Unigine Heaven: Unigine Heaven 4.0 has quickly grown into one of the most popular tools for testing a GPU’s DirectX 11 prowess, particularly in tessellation. There are paid versions of the tool, including a professional version for commercial use, but for most enthusiasts the free one will give you all the info to know if your GPU is up to snuff.

GPU Benchmark

Catzilla: Our own Senior Editor Josh Norem is a major league cat-lover, so it’s no surprise that AllBenchmark’s Catzilla makes the cut as one of the purrfect benchmarks to stress the bejesus out of your GPU. The tool lets you test your GPU in Kitty, Cat, Tiger, or Catzilla mode. If there’s a cat metaphor we haven’t scratched yet, just let us know.

GPU Stress Testing

FurMark: FurMark used to be a popular performance benchmark but once AMD and Nvidia started to optimize for it, it fell out of favor. It is, however, still a damned-good tool for torture testing a GPU. So, if you’re validating your GPU overclock or looking to stress-out the thermals in your case, FurMark is effective and free.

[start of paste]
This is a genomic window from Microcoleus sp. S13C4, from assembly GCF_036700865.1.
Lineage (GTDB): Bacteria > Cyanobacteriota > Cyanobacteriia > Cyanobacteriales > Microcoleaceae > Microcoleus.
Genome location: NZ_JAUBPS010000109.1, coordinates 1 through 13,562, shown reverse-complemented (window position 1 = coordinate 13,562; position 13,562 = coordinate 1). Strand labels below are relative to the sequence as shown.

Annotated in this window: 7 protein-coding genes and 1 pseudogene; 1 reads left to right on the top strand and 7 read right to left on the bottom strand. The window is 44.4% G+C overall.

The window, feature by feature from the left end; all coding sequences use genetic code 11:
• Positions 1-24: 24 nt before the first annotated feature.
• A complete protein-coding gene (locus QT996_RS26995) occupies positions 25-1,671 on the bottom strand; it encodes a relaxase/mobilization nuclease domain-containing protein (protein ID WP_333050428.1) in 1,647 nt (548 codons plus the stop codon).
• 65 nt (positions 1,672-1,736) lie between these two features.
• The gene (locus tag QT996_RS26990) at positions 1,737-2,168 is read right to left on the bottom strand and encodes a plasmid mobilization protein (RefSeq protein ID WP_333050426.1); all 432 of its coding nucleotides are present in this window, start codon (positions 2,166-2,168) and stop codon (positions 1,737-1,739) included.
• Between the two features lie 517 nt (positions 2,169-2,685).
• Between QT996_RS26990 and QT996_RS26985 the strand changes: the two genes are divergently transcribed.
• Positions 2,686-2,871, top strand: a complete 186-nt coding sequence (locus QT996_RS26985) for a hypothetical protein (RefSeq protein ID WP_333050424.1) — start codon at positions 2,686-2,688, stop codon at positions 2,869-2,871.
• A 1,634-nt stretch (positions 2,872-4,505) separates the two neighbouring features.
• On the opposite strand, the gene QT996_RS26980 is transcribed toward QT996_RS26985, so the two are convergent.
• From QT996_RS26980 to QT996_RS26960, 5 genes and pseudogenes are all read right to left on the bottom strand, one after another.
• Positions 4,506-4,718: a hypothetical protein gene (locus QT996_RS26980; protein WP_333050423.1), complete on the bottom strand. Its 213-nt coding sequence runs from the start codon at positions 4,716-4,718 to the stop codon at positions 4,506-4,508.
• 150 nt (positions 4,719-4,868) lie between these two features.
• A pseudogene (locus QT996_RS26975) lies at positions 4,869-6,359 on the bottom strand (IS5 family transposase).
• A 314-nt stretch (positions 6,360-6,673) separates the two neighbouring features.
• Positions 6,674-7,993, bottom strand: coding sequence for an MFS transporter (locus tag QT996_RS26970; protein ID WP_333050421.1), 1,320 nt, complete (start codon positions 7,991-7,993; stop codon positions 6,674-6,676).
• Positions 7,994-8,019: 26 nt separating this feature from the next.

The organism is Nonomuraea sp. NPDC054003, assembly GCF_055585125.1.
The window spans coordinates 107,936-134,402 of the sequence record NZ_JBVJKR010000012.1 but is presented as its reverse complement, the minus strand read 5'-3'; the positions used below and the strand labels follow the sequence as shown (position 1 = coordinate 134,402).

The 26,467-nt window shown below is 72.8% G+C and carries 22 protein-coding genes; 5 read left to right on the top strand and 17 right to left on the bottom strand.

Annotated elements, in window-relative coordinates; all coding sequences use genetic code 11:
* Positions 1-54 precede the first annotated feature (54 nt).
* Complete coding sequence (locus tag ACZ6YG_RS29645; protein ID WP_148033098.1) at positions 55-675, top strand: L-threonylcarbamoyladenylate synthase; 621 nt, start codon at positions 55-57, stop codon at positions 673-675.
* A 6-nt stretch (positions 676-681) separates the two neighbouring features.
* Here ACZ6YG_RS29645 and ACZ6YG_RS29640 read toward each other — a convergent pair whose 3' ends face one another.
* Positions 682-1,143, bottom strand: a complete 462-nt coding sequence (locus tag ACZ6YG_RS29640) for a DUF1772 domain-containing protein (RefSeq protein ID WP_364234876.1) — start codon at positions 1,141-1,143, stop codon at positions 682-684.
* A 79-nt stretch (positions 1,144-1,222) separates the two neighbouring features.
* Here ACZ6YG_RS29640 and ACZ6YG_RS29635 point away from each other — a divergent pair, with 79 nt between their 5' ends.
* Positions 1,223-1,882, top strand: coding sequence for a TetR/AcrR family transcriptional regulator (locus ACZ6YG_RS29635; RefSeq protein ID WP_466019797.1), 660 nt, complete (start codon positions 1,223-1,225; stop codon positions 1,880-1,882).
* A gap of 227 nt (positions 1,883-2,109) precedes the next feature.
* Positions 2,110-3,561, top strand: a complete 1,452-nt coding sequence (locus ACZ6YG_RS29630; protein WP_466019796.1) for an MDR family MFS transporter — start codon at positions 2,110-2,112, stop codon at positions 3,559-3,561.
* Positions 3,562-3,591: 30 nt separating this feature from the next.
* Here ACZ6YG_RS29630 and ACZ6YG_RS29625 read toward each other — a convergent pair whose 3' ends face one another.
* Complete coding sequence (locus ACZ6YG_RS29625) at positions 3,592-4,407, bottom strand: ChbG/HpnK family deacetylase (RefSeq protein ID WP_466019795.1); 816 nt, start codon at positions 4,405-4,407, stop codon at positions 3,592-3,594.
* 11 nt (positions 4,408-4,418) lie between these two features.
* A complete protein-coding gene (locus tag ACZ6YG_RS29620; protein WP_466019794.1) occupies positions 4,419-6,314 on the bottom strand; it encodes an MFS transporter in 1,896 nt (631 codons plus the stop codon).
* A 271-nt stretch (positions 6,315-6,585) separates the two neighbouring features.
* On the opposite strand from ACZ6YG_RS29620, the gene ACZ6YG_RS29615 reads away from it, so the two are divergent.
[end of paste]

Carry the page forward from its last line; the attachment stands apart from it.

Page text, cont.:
CPU Stress Testing

Prime95: To test an overclocked CPU, we turn to Prime95. It’s one of the top tools for quickly validating a fresh overclock. Some would argue that it’s too hard on a CPU, but we feel that if your overclock will withstand Prime95 for a few hours, it’s probably pretty damned stable. You may want to go overnight or even 24 hours if you are truly into torturing your system, though.

SSD Benching

CrystalDiskMark: Storage devices can be the most difficult to measure without the use of synthetic benchmarks. CrystalDiskMark, however, has proven to be fairly accurate for pure sequential-read and -write performance. We recently kicked up our real-world video disk write test and the results closely matched CDM’s.

RAM Testing

Sandra 2013: Memory benchmarks get no love because memory bandwidth doesn’t move the meter much in the vast majority of games and applications (except when using integrated graphics). Still, it’s nice to know that your DDR3/1866 sticks are actually performing where they should be. Plus, a quick test will tell you whether your RAM is configured correctly.